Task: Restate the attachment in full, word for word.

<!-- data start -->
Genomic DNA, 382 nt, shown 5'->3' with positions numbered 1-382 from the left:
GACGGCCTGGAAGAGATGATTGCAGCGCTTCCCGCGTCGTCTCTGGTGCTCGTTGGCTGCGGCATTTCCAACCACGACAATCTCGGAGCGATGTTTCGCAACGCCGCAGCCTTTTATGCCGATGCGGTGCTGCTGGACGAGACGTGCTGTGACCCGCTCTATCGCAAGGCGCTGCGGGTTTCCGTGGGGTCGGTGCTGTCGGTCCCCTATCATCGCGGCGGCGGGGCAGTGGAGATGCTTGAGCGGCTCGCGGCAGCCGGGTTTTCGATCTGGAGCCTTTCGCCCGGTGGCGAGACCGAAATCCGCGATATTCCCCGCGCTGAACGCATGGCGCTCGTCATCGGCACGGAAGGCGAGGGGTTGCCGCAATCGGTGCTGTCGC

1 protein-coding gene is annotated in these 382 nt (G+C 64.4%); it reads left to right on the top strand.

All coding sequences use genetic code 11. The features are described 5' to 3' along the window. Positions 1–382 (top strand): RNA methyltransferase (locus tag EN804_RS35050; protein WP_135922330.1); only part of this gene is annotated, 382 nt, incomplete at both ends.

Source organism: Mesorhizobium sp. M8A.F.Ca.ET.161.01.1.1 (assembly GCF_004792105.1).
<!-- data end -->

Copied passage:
Genomic DNA, 382 nt, shown 5'->3' with positions numbered 1-382 from the left:
GACGGCCTGGAAGAGATGATTGCAGCGCTTCCCGCGTCGTCTCTGGTGCTCGTTGGCTGCGGCATTTCCAACCACGACAATCTCGGAGCGATGTTTCGCAACGCCGCAGCCTTTTATGCCGATGCGGTGCTGCTGGACGAGACGTGCTGTGACCCGCTCTATCGCAAGGCGCTGCGGGTTTCCGTGGGGTCGGTGCTGTCGGTCCCCTATCATCGCGGCGGCGGGGCAGTGGAGATGCTTGAGCGGCTCGCGGCAGCCGGGTTTTCGATCTGGAGCCTTTCGCCCGGTGGCGAGACCGAAATCCGCGATATTCCCCGCGCTGAACGCATGGCGCTCGTCATCGGCACGGAAGGCGAGGGGTTGCCGCAATCGGTGCTGTCGC

1 protein-coding gene is annotated in these 382 nt (G+C 64.4%); it reads left to right on the top strand.

All coding sequences use genetic code 11. The features are described 5' to 3' along the window. Positions 1–382 (top strand): RNA methyltransferase (locus tag EN804_RS35050; protein WP_135922330.1); only part of this gene is annotated, 382 nt, incomplete at both ends.

Source organism: Mesorhizobium sp. M8A.F.Ca.ET.161.01.1.1 (assembly GCF_004792105.1).